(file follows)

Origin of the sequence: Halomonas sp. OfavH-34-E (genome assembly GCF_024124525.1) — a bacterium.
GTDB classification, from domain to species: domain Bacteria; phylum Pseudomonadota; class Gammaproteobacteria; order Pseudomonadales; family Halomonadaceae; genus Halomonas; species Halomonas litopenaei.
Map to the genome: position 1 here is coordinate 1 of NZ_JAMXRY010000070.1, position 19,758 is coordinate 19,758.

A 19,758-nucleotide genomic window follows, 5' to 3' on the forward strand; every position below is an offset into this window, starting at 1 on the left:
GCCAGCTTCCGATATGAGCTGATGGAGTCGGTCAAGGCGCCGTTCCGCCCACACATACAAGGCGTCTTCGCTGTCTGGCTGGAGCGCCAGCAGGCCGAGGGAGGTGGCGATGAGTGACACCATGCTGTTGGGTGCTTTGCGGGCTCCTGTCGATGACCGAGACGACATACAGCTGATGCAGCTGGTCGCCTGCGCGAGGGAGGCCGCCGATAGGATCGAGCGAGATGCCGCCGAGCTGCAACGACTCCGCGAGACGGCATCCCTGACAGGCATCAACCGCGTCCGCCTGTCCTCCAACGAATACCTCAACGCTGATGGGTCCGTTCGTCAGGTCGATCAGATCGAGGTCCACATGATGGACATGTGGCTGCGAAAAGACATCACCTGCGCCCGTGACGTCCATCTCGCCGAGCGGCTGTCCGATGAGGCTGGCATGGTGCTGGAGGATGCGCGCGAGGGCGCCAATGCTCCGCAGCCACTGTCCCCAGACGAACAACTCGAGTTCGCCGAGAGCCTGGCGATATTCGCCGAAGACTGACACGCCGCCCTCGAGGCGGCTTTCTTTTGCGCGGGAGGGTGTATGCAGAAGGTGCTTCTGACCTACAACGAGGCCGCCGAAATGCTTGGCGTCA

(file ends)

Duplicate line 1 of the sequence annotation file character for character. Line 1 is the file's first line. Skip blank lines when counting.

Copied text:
Origin of the sequence: Halomonas sp. OfavH-34-E (genome assembly GCF_024124525.1) — a bacterium.